Unlike Se7en, which it has been drawing unfavourable comparisons to, there isn’t much for us to care about in the lead detectives. Washington is watchable as a detective battling to move on from the case that got away from him. He is interesting in parts, but we hardly get to scratch the surface of him. Malek as Jim Baxter is a tricky one. Although he does feel miscast, he isn’t given a particularly interesting character to work with either, bearing the brunt of some awful, hammy dialogue that would fit perfectly in a clichéd procedural cop show. Even the name Jim Baxter feels like it belongs to a one-dimensional by-the-numbers character and that’s just what he is: nothing much on the surface, and nothing much beneath it either. When we are given the chance to delve deeper and interact with his wife and kids, it’s pushed to the background - denying us any chance of getting a well-rounded character. Don’t get me wrong, I am a massive fan of Rami Malek. He is a phenomenal actor and ignoring his obvious Oscar-winning role, his greatest piece (for me at least) of his career thus far is his turn in Mr. Robot (particularly the final season), showing just how damn amazing he is and can be. It sucks seeing him in a role that just doesn’t click with him, making it even harder for him to salvage.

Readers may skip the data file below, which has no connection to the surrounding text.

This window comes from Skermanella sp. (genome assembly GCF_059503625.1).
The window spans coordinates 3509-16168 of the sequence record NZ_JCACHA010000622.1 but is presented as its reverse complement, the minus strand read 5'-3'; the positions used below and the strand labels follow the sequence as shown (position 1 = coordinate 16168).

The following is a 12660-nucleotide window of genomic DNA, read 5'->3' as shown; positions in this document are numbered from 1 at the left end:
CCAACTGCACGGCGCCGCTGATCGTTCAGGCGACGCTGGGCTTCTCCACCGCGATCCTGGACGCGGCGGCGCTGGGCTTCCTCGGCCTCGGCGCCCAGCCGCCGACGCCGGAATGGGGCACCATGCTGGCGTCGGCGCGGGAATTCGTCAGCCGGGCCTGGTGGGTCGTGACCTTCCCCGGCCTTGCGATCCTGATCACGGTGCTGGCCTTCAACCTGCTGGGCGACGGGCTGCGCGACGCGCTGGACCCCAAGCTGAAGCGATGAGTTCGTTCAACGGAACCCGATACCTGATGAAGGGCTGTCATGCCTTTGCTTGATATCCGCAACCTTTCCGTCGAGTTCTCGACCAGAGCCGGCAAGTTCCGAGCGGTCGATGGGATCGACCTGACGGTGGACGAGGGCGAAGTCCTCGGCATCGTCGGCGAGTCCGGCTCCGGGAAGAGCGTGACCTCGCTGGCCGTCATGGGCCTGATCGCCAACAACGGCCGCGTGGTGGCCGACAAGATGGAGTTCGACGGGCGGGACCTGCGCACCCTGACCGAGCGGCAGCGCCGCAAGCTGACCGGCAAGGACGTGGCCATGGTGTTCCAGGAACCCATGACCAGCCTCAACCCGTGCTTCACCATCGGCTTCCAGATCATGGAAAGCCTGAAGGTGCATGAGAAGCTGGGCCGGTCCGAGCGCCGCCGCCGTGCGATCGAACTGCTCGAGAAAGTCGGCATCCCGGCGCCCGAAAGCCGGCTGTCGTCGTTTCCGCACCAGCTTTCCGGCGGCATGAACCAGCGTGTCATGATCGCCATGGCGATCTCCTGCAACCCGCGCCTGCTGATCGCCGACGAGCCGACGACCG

It’s hard not compare The Little Things to Se7en as it bears many similarities, and seeing as both were written around the same time, it’s impossible to ignore what Se7en clearly did better; particularly with the protagonists. It managed to give so much depth to the characters of Sommerset (Freeman) and Mills (Pitt) using minimum insight into their personal lives. These small interactions carry so much weight because we feel these characters, and in those small bites, we manage to believe them as relatable and real people. We become convinced of their growth as people and partners in their hunt for John Doe. Moments between Detective Sommerset and Tracy (Paltrow) are minimal but are incredibly insightful into what makes Detective Mills tick. These emotional characterizations and connections between each other feel more poignant when the finale comes rolling through. We get weirdly similar instances in The Little Things with interactions like this, but they don’t pursue it further, eventually just burying it in the sand, not quite knowing how to use it.